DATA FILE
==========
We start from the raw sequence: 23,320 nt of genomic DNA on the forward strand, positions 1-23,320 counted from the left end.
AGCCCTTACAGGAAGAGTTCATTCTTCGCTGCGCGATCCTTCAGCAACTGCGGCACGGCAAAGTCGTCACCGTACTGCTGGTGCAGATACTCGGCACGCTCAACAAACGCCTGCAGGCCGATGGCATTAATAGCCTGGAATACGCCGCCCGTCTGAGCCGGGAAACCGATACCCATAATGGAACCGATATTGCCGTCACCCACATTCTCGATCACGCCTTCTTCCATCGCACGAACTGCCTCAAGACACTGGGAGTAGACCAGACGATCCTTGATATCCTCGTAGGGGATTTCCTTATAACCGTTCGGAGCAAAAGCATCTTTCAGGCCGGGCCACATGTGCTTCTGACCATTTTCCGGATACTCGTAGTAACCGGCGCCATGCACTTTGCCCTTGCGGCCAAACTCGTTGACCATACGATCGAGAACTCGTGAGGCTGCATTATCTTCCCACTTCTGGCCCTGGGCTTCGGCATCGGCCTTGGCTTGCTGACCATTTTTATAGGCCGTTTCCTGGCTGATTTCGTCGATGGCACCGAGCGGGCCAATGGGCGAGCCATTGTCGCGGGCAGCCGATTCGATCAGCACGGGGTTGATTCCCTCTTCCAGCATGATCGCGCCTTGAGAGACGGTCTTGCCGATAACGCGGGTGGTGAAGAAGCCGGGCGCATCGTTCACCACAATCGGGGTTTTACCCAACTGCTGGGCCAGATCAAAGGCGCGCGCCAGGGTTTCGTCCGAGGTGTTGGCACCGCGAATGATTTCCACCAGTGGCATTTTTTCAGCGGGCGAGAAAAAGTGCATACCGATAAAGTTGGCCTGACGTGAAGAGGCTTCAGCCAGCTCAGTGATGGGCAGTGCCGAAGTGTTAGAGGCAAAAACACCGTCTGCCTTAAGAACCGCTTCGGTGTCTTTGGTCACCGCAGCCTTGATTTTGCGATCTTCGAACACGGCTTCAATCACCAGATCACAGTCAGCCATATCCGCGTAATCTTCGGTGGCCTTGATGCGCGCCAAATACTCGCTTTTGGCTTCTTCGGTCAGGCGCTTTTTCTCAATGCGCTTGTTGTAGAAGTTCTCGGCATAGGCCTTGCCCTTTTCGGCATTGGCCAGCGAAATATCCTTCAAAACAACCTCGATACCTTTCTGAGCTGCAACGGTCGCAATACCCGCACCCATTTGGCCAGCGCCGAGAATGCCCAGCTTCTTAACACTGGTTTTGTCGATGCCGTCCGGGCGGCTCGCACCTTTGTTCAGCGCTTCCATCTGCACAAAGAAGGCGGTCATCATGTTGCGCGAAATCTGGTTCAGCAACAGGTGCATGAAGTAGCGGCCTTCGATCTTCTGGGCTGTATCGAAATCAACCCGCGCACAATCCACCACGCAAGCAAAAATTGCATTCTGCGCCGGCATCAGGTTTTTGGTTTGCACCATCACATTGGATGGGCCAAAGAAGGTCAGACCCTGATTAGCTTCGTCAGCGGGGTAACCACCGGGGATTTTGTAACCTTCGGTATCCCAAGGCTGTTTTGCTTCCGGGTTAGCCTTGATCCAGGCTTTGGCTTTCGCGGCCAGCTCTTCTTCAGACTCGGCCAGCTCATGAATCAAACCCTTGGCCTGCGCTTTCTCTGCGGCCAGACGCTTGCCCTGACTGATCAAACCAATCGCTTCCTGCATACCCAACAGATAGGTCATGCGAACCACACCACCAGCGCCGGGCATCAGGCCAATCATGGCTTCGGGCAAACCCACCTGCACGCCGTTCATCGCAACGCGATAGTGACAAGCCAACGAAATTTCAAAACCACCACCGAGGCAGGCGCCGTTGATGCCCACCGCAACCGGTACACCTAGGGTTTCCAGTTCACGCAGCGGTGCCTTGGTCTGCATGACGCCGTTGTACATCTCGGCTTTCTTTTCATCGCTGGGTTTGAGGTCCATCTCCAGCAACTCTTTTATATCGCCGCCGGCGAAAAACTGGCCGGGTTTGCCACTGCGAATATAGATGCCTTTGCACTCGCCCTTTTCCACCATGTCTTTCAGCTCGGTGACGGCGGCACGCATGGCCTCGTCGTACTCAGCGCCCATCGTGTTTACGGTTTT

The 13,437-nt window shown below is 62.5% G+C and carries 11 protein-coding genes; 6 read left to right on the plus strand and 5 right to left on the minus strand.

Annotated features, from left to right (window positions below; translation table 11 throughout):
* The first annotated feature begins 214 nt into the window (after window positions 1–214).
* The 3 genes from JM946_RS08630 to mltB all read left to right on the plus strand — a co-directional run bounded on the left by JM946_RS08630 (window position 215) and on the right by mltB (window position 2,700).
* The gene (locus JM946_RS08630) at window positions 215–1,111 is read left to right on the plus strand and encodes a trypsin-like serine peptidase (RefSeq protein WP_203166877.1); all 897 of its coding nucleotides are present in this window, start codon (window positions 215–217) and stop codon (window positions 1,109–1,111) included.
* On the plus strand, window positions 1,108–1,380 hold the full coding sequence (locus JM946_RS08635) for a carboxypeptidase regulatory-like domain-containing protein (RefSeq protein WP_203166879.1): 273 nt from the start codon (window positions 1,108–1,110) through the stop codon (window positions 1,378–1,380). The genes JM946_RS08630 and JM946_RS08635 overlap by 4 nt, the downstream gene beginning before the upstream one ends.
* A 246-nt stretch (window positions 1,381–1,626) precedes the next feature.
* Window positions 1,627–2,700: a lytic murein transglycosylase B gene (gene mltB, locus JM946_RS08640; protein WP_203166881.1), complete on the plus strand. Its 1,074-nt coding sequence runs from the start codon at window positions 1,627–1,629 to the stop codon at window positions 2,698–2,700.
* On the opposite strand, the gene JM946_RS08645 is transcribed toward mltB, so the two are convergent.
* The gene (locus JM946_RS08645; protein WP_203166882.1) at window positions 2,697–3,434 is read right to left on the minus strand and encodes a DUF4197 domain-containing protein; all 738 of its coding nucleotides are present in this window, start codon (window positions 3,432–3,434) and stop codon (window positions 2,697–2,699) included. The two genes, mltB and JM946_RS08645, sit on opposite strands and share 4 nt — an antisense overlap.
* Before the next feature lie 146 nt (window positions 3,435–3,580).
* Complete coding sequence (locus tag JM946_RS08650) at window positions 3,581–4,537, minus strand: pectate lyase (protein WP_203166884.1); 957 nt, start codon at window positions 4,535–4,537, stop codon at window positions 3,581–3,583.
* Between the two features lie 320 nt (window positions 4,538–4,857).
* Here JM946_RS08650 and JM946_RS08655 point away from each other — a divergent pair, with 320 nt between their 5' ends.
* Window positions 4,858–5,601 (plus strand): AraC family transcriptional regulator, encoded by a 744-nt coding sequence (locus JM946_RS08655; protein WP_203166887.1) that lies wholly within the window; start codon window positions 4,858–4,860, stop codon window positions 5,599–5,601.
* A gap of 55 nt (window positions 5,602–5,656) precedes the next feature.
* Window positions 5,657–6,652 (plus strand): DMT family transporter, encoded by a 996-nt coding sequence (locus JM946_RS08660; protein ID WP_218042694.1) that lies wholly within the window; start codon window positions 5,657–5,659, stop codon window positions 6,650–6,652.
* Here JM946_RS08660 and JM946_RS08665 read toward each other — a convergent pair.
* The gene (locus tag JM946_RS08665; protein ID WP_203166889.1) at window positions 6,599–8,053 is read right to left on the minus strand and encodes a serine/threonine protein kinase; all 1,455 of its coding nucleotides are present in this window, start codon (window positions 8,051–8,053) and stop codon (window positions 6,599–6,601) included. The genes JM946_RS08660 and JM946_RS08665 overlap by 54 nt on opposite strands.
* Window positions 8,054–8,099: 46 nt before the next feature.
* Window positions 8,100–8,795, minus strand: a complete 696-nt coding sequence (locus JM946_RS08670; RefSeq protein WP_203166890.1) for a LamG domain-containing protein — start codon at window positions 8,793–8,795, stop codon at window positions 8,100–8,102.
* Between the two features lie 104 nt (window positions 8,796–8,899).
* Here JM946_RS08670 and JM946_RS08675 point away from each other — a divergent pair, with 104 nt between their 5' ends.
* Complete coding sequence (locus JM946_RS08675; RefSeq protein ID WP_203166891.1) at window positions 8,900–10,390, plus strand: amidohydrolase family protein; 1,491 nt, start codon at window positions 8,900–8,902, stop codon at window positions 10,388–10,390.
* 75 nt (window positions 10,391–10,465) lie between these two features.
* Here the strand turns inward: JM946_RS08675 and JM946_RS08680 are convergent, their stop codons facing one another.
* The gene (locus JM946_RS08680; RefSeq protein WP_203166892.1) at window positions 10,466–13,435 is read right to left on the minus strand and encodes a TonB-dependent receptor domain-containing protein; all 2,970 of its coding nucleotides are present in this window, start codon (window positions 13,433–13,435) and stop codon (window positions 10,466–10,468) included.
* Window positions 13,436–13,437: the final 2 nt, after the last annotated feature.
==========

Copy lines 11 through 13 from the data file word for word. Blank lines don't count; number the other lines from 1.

* On the opposite strand, the gene JM946_RS08645 is transcribed toward mltB, so the two are convergent.
* The gene (locus JM946_RS08645; protein WP_203166882.1) at window positions 2,697–3,434 is read right to left on the minus strand and encodes a DUF4197 domain-containing protein; all 738 of its coding nucleotides are present in this window, start codon (window positions 3,432–3,434) and stop codon (window positions 2,697–2,699) included. The two genes, mltB and JM946_RS08645, sit on opposite strands and share 4 nt — an antisense overlap.
* Before the next feature lie 146 nt (window positions 3,435–3,580).